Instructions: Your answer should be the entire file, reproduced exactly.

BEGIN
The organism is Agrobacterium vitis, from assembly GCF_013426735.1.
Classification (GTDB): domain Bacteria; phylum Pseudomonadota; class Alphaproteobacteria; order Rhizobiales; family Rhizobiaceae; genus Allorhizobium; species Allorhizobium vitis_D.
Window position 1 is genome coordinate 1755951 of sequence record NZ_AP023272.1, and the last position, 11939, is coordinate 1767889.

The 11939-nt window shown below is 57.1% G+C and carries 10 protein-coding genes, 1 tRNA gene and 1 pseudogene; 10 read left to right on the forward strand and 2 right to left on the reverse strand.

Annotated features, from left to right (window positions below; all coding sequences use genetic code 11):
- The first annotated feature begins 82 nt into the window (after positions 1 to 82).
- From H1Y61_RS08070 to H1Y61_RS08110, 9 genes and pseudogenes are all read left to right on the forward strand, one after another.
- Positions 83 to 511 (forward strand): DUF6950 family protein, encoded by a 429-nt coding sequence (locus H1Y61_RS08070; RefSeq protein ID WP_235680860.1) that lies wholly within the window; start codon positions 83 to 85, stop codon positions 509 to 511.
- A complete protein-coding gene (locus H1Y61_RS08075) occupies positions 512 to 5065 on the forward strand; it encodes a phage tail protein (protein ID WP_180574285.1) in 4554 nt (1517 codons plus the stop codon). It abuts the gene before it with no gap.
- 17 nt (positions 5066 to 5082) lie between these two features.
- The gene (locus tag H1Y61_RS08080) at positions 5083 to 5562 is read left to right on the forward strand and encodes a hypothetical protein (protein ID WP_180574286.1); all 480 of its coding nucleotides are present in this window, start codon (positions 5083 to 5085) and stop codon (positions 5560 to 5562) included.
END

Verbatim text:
The organism is Agrobacterium vitis, from assembly GCF_013426735.1.
Classification (GTDB): domain Bacteria; phylum Pseudomonadota; class Alphaproteobacteria; order Rhizobiales; family Rhizobiaceae; genus Allorhizobium; species Allorhizobium vitis_D.
Window position 1 is genome coordinate 1755951 of sequence record NZ_AP023272.1, and the last position, 11939, is coordinate 1767889.

The 11939-nt window shown below is 57.1% G+C and carries 10 protein-coding genes, 1 tRNA gene and 1 pseudogene; 10 read left to right on the forward strand and 2 right to left on the reverse strand.

Annotated features, from left to right (window positions below; all coding sequences use genetic code 11):
- The first annotated feature begins 82 nt into the window (after positions 1 to 82).
- From H1Y61_RS08070 to H1Y61_RS08110, 9 genes and pseudogenes are all read left to right on the forward strand, one after another.
- Positions 83 to 511 (forward strand): DUF6950 family protein, encoded by a 429-nt coding sequence (locus H1Y61_RS08070; RefSeq protein ID WP_235680860.1) that lies wholly within the window; start codon positions 83 to 85, stop codon positions 509 to 511.
- A complete protein-coding gene (locus H1Y61_RS08075) occupies positions 512 to 5065 on the forward strand; it encodes a phage tail protein (protein ID WP_180574285.1) in 4554 nt (1517 codons plus the stop codon). It abuts the gene before it with no gap.
- 17 nt (positions 5066 to 5082) lie between these two features.
- The gene (locus tag H1Y61_RS08080) at positions 5083 to 5562 is read left to right on the forward strand and encodes a hypothetical protein (protein ID WP_180574286.1); all 480 of its coding nucleotides are present in this window, start codon (positions 5083 to 5085) and stop codon (positions 5560 to 5562) included.